Forgotten what it’s like to travel in trains? There’s a new kid on the aviation block – AirAsia India. On Wednesday, May 7, 2014, the Directorate General of Civil Aviation (DGCA) issued India’s latest air operator the Air operator’s Permit – a license needed to launch the airline. AirAsia India is a joint venture between the Tata Group, AirAsia (Malaysia’s low-cost airline company) and Telestra Tradespace (an investment company. Mittu Chandilya, the CEO of AirAsia India, confirmed that the airline will attempt to provide services at the lowest cost in the country. Chandilya tweeted “Boom! 1815hrs(IST) today AirAsiaIndia was born. So proud of my team. Who is ready to revolutionize Air Travel in India.” The permit came despite BJP’s protests and opposition from existing airline operators in India. Malaysia based AirAsia intends to invest about INR 80.98 crore in AirAsia India providing the aviation sector a much needed boost in terms of investment.
It is the timing of the entrance of AirAsia India that is a matter of contention for market watchers. The aviation space in India is in a tumultuous phase currently. Kapil Kaul, South Asia CEO of the Centre for Asia Pacific Aviation (CAPA), an aviation consultancy, said, “Domestic airlines continue to be very precariously placed and AirAsia’s entry will further challenge the existing airlines.” With a very volatile rupee and skyrocketing fuel costs, the sector as a whole seems to have incurred losses amounting to $1.3 billion in the FY 2013-14 period. With Kingfisher Airlines falling apart, news reports are that the staff is in dire straits even as they wait for their due payments to come in. Air India meanwhile seems to have run up its own woes. AI’s aircraft debt was estimated at INR 26,033 crore and working capital debt at INR 21,125 crore as on December 31, 2013. The airline is expected to lose a further INR 4,400 crore this year. The government has promised Air India an equity infusion of about INR 1,375 crore. Nothing much there to inspire investor confidence in the industry!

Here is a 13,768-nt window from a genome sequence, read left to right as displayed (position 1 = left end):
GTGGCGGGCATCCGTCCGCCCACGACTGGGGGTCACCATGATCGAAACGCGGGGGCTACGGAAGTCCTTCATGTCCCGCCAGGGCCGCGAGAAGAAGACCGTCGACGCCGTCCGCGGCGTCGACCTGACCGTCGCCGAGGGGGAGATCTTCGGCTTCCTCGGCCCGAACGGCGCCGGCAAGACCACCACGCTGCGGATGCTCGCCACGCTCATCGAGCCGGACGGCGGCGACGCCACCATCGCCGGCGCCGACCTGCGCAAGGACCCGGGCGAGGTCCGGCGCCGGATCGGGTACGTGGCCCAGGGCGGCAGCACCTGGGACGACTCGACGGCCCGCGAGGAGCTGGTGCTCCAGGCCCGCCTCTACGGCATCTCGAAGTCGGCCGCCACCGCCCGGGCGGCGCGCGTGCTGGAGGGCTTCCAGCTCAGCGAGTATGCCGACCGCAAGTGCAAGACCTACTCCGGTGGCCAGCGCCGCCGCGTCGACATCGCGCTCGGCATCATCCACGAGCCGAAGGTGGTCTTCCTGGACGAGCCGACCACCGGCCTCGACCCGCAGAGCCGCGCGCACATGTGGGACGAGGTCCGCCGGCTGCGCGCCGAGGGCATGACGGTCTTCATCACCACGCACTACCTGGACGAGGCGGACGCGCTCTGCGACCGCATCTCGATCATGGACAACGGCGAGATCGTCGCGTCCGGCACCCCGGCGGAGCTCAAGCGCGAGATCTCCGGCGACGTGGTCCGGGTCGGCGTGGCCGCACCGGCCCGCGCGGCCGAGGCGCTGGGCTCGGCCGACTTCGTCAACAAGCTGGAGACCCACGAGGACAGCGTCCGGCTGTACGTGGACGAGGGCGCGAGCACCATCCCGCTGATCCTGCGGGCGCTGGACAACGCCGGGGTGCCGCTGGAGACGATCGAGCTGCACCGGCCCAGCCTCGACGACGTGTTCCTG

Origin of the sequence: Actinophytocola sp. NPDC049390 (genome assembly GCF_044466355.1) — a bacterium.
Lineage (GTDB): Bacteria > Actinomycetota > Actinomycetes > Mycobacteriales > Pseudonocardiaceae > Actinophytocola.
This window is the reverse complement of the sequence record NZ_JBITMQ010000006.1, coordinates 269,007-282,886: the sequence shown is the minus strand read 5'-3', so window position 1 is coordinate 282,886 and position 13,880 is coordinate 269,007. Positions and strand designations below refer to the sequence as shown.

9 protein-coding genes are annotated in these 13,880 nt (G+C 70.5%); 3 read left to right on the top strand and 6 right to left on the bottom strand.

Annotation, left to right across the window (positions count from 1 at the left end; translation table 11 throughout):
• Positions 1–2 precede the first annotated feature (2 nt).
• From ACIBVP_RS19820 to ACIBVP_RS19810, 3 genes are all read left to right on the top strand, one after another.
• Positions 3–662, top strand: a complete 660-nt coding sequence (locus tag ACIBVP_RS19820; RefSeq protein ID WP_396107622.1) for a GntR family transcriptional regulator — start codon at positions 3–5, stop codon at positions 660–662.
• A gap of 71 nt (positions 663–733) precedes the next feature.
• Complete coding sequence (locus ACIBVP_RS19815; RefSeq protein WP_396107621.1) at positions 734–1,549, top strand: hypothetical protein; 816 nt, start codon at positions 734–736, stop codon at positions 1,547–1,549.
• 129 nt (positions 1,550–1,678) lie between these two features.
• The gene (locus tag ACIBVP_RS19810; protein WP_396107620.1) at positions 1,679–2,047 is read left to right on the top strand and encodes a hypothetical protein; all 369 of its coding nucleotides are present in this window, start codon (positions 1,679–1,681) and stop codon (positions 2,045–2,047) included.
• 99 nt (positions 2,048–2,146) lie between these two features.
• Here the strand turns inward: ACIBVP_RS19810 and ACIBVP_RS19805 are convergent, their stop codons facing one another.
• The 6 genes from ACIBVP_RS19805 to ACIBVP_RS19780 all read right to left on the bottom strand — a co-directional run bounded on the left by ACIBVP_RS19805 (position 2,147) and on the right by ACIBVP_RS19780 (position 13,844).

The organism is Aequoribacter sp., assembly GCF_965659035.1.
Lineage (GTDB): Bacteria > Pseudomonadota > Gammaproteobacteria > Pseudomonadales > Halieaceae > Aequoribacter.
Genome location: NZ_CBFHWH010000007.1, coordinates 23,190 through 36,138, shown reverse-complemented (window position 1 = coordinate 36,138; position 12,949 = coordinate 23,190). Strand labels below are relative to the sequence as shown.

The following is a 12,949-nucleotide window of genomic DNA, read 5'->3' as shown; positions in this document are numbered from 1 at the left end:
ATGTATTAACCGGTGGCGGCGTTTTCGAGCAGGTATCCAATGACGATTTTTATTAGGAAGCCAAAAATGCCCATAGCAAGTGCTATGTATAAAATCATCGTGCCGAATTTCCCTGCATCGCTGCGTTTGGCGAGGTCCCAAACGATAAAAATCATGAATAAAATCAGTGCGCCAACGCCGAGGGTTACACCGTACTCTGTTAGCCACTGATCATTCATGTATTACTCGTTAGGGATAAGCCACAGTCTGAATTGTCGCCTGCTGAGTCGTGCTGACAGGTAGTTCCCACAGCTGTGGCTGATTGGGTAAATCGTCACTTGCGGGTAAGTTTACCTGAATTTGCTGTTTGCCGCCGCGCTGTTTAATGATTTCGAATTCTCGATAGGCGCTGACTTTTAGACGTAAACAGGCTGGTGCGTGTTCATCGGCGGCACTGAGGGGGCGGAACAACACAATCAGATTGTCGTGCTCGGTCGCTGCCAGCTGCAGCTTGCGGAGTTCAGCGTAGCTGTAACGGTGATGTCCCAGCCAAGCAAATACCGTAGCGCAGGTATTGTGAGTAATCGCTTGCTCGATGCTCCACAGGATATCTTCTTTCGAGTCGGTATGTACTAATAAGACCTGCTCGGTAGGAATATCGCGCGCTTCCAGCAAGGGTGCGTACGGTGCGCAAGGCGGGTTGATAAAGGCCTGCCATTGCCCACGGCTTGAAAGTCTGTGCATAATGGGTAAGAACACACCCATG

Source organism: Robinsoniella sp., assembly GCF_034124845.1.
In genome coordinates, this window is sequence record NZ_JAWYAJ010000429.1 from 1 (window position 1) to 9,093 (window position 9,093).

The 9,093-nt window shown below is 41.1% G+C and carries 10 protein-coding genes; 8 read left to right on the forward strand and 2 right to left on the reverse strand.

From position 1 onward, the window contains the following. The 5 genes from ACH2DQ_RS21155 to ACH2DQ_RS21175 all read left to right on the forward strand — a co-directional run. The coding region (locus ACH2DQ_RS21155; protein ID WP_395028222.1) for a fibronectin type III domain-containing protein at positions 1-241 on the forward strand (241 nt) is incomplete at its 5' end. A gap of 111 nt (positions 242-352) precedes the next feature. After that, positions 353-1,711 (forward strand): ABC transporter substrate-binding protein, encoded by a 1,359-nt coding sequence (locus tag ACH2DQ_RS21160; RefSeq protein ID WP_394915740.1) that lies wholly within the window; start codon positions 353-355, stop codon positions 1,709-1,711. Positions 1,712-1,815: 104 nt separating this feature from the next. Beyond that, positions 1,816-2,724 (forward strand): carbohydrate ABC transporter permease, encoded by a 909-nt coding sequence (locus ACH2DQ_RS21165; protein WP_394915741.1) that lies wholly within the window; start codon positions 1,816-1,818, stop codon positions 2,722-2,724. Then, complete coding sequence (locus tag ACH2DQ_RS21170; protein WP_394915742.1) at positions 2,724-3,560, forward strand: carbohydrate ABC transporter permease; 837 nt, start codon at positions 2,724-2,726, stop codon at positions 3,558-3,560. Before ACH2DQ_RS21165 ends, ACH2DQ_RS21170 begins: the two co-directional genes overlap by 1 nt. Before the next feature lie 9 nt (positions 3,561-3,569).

India’s largest airline currently, is low cost carrier Indigo, run by InterGlobe Aviation Ltd. Indigo is not currently listed but is one of the fastest growing low cost airlines across the globe. Unlike the others, Indigo seems to be the only airline with a positive net worth in the Indian aviation sector. In FY 2012-13, Indigo recorded a net profit of INR 787 crore and as of March 2013 recorded total borrowings of worth INR 1,698.73 crore. Current news reports however seem to indicate that Qatar Airways is interested in buying a stake in Indigo, which currently has a market share of 30.9% in India and is also among the 10 biggest low-cost carriers in the world. Qatar Airways is an important airline from the Gulf region and is a member of Oneworld, a global civil aviation alliance.
SpiceJet, the other low-cost Indian airline has been facing tough times, though. Owned by the Sun Group of India, SpiceJet is listed with a market capitalization of INR 784.19 crores. The shares of this company were trading at around 41.50 this time last year, but the decline has been constant and is now trading at about 14.55 (May 7, 2014 closing). While investors seem to keep holding on to this scrip with a hope that it is sure to bring healthy returns but considering that SpiceJet declared losses in Q3 FY 2013-14 to the amount of INR 171 crore. The Q4 results are yet to be announced but market watchers fear that SpiceJet may also go the Kingfisher way. The losses were ascribed to forex losses and rising fuel costs. Currently, the no-frill carrier is trying all possible promotional techniques to lure more customers and regain its earlier growth momentum.
Jet Airways, India’s largest carrier for many years till Indigo took over in 2012 has not been faring too well lately. The airline is listed on BSE and NSE and reported a loss of INR 267.89 crore for the quarter ending December 2013 as against a net profit of INR 85 crore in the same quarter a year ago. The Jet Airways stock hit a 52-week high in May 2013, touching INR 615.20 but hit a low of INR 210.25 in early February 2014. It is currently trading at around INR 236.05 (BSE May 8, 2014 closing).
Consistency and returns seem to be major challenges for the retail investors who are considering the aviation sector. Will Indian airlines degenerate into a fare war causing its own revenue sabotage? Will it outgrow the current setbacks and emerge a lucrative investment option for investors in the country? Time for us to wait and watch!